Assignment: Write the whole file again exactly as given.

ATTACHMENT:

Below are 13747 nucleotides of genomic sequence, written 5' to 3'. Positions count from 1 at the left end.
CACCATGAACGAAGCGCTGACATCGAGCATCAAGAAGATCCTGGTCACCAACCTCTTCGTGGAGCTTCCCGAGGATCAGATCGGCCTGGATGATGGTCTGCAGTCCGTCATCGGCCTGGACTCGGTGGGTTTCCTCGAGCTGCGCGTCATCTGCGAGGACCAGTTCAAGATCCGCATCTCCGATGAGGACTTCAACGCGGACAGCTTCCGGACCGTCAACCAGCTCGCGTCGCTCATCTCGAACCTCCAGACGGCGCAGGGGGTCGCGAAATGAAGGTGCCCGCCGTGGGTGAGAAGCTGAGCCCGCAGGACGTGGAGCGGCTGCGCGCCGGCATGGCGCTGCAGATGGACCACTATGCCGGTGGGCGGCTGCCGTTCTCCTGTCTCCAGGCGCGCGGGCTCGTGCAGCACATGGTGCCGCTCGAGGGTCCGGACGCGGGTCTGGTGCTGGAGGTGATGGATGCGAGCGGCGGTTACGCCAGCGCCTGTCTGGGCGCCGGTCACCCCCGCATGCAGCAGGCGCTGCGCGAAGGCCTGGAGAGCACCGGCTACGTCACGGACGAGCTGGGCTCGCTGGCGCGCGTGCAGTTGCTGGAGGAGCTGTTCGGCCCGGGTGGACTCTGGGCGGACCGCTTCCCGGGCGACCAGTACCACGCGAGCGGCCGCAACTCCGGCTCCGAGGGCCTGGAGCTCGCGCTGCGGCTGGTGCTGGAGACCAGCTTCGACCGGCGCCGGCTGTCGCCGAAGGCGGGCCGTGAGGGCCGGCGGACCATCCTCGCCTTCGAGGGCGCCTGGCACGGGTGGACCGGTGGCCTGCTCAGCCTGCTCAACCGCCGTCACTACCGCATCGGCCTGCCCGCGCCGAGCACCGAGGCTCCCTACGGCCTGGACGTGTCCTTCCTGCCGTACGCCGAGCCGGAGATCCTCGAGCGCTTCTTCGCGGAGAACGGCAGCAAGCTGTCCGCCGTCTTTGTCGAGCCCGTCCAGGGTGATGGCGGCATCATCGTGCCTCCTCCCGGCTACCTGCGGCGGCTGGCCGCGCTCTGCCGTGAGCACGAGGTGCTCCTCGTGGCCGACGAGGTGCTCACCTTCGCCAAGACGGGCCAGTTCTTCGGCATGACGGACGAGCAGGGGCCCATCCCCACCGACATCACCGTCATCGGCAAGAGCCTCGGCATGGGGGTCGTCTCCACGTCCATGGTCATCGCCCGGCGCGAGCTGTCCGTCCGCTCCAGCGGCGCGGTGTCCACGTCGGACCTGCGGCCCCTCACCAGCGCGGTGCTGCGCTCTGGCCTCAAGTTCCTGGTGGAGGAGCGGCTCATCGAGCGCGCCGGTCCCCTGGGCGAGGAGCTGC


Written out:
Below are 13747 nucleotides of genomic sequence, written 5' to 3'. Positions count from 1 at the left end.
CACCATGAACGAAGCGCTGACATCGAGCATCAAGAAGATCCTGGTCACCAACCTCTTCGTGGAGCTTCCCGAGGATCAGATCGGCCTGGATGATGGTCTGCAGTCCGTCATCGGCCTGGACTCGGTGGGTTTCCTCGAGCTGCGCGTCATCTGCGAGGACCAGTTCAAGATCCGCATCTCCGATGAGGACTTCAACGCGGACAGCTTCCGGACCGTCAACCAGCTCGCGTCGCTCATCTCGAACCTCCAGACGGCGCAGGGGGTCGCGAAATGAAGGTGCCCGCCGTGGGTGAGAAGCTGAGCCCGCAGGACGTGGAGCGGCTGCGCGCCGGCATGGCGCTGCAGATGGACCACTATGCCGGTGGGCGGCTGCCGTTCTCCTGTCTCCAGGCGCGCGGGCTCGTGCAGCACATGGTGCCGCTCGAGGGTCCGGACGCGGGTCTGGTGCTGGAGGTGATGGATGCGAGCGGCGGTTACGCCAGCGCCTGTCTGGGCGCCGGTCACCCCCGCATGCAGCAGGCGCTGCGCGAAGGCCTGGAGAGCACCGGCTACGTCACGGACGAGCTGGGCTCGCTGGCGCGCGTGCAGTTGCTGGAGGAGCTGTTCGGCCCGGGTGGACTCTGGGCGGACCGCTTCCCGGGCGACCAGTACCACGCGAGCGGCCGCAACTCCGGCTCCGAGGGCCTGGAGCTCGCGCTGCGGCTGGTGCTGGAGACCAGCTTCGACCGGCGCCGGCTGTCGCCGAAGGCGGGCCGTGAGGGCCGGCGGACCATCCTCGCCTTCGAGGGCGCCTGGCACGGGTGGACCGGTGGCCTGCTCAGCCTGCTCAACCGCCGTCACTACCGCATCGGCCTGCCCGCGCCGAGCACCGAGGCTCCCTACGGCCTGGACGTGTCCTTCCTGCCGTACGCCGAGCCGGAGATCCTCGAGCGCTTCTTCGCGGAGAACGGCAGCAAGCTGTCCGCCGTCTTTGTCGAGCCCGTCCAGGGTGATGGCGGCATCATCGTGCCTCCTCCCGGCTACCTGCGGCGGCTGGCCGCGCTCTGCCGTGAGCACGAGGTGCTCCTCGTGGCCGACGAGGTGCTCACCTTCGCCAAGACGGGCCAGTTCTTCGGCATGACGGACGAGCAGGGGCCCATCCCCACCGACATCACCGTCATCGGCAAGAGCCTCGGCATGGGGGTCGTCTCCACGTCCATGGTCATCGCCCGGCGCGAGCTGTCCGTCCGCTCCAGCGGCGCGGTGTCCACGTCGGACCTGCGGCCCCTCACCAGCGCGGTGCTGCGCTCTGGCCTCAAGTTCCTGGTGGAGGAGCGGCTCATCGAGCGCGCCGGTCCCCTGGGCGAGGAGCTGC